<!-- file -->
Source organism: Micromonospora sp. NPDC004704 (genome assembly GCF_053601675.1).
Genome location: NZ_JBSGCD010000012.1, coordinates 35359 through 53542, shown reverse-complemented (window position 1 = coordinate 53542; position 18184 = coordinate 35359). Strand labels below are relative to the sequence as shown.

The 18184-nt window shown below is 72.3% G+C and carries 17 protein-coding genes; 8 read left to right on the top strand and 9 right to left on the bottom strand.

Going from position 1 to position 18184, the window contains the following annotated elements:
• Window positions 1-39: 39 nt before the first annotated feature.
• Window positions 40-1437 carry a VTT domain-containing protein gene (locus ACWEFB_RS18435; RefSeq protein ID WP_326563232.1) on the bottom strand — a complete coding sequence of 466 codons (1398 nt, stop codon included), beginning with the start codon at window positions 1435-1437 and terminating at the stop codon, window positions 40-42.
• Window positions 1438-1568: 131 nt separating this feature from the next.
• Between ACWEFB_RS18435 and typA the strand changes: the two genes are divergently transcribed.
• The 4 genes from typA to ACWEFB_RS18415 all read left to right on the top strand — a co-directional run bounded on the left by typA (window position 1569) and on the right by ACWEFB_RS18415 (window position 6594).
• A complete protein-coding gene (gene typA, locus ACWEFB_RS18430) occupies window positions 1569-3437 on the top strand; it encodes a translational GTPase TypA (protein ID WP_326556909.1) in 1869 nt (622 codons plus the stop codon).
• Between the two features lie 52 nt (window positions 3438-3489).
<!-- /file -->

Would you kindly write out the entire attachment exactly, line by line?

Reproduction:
Source organism: Micromonospora sp. NPDC004704 (genome assembly GCF_053601675.1).
Genome location: NZ_JBSGCD010000012.1, coordinates 35359 through 53542, shown reverse-complemented (window position 1 = coordinate 53542; position 18184 = coordinate 35359). Strand labels below are relative to the sequence as shown.

The 18184-nt window shown below is 72.3% G+C and carries 17 protein-coding genes; 8 read left to right on the top strand and 9 right to left on the bottom strand.

Going from position 1 to position 18184, the window contains the following annotated elements:
• Window positions 1-39: 39 nt before the first annotated feature.
• Window positions 40-1437 carry a VTT domain-containing protein gene (locus ACWEFB_RS18435; RefSeq protein ID WP_326563232.1) on the bottom strand — a complete coding sequence of 466 codons (1398 nt, stop codon included), beginning with the start codon at window positions 1435-1437 and terminating at the stop codon, window positions 40-42.
• Window positions 1438-1568: 131 nt separating this feature from the next.
• Between ACWEFB_RS18435 and typA the strand changes: the two genes are divergently transcribed.
• The 4 genes from typA to ACWEFB_RS18415 all read left to right on the top strand — a co-directional run bounded on the left by typA (window position 1569) and on the right by ACWEFB_RS18415 (window position 6594).
• A complete protein-coding gene (gene typA, locus ACWEFB_RS18430) occupies window positions 1569-3437 on the top strand; it encodes a translational GTPase TypA (protein ID WP_326556909.1) in 1869 nt (622 codons plus the stop codon).
• Between the two features lie 52 nt (window positions 3438-3489).